An award-winning landscape photographer based in Dunsborough, Christian Fletcher has spent 27 years perfecting the art of light, composition and colour to produce striking images that pay homage to the diverse beauty of Western Australia.
From selling his images at local market stalls to establishing the Christian Fletcher Gallery in the early 2000s, Christian’s work has attracted widespread recognition and he has been twice awarded Western Australian Professional Landscape Photographer of the Year (2011 & 2014) by the Australian Institute of Professional Photographers.
Christian believes all great landscape images need to have the ‘perfect light’ at their core, and has travelled to the vast corners of WA to capture it. We asked him to share some of his favourite shots.
Karijini National Park, Pilbara
Western Australia is made up of numerous regions and being a third of the total land area of Australia it is incredibly diverse. One of these regions is the Pilbara, and I would have to say after the South West it is my favourite. It is what you could call the ‘real outback’. Sparsely populated, it is a region that can make you feel isolated and “away from it all”.
Karijini National Park is possibly the most beautiful national park in the state if not the country. I have been there eleven times and each trip has been remarkable. From the deep gorges with stunning swimming holes to the Hamersley Ranges’ rugged beauty, it is a photographers’ dream location. This image was taken a short while after fires had burnt the landscape clean of vegetation. The new growth of spinifex dotted between the red rocks and soil, the classic Australian gum tree and the incoming storm made a stunning landscape.
Faure Island, Shark Bay
Back in 2013, my brother mentioned an idea to create a collection of aerial images from Shark Bay. This was to coincide with the 2016 celebrations of the first recorded landing of a European in Western Australia; Dirk Hartog first stepped onto what is now Dirk Hartog island in 1616.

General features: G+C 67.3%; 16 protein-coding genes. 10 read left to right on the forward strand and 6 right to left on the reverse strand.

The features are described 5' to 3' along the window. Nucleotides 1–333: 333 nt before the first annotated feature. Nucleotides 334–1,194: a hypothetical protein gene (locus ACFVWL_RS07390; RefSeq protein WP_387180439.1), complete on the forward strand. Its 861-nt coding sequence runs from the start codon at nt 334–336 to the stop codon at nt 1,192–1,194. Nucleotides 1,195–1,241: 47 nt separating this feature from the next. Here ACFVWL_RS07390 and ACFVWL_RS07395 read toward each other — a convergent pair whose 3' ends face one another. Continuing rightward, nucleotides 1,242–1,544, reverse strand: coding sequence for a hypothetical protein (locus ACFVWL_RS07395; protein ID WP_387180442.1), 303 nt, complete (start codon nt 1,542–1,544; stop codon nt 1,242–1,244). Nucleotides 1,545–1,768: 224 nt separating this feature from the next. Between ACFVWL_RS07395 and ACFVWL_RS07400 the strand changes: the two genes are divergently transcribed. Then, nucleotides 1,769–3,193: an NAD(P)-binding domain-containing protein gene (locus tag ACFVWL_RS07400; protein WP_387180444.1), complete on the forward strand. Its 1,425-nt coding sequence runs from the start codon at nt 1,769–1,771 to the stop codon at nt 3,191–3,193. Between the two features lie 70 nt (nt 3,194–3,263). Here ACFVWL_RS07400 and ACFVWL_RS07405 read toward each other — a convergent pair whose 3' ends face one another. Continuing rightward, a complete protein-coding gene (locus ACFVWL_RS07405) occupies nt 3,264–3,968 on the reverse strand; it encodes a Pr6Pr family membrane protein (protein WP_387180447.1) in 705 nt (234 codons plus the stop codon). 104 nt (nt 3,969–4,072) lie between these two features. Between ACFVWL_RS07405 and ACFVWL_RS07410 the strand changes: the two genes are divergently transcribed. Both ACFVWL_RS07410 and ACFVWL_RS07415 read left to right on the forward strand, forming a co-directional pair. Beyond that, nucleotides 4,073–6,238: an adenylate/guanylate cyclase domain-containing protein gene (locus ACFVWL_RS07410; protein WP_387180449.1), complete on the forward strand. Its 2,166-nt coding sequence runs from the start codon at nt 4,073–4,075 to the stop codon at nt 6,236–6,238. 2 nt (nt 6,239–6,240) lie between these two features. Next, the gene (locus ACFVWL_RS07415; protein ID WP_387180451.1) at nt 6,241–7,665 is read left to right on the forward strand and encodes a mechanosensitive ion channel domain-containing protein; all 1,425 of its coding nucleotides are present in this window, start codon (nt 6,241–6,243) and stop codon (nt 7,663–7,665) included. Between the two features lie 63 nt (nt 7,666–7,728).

For a week myself, my brother and photographers, Tony Hewitt, Peter Eastway and Les Walkling spent time flying over the bay photographing the amazing abstract patterns and colours of this remarkable region. On this particular flight, this scene of Faure Island caught my attention. The striking colours and movement of the tides created a visually interesting image. The collection of photographs was eventually purchased by the shire of Denham and is on a rotating display at the tourist bureau.
Dardanup Waste Processing Facility
This is possibly the best aerial photograph I have taken. Some might say, “but this is a picture of a waste processing facility, how is that a showcase of Western Australia”? Western Australia is a pretty flat state, and for that reason some of the most visually appealing aspects are viewed from the air.
I look at my photographs as artworks to enhance your home or workspace. Whether the scene is natural or man-made, the importance for me is the end result. This image looks like a vision of outer space, a distant nebula of gas and dust. The flock of birds bring you closer to earth, create scale and make you wonder, “what is that”?
The Basin, Rottnest Island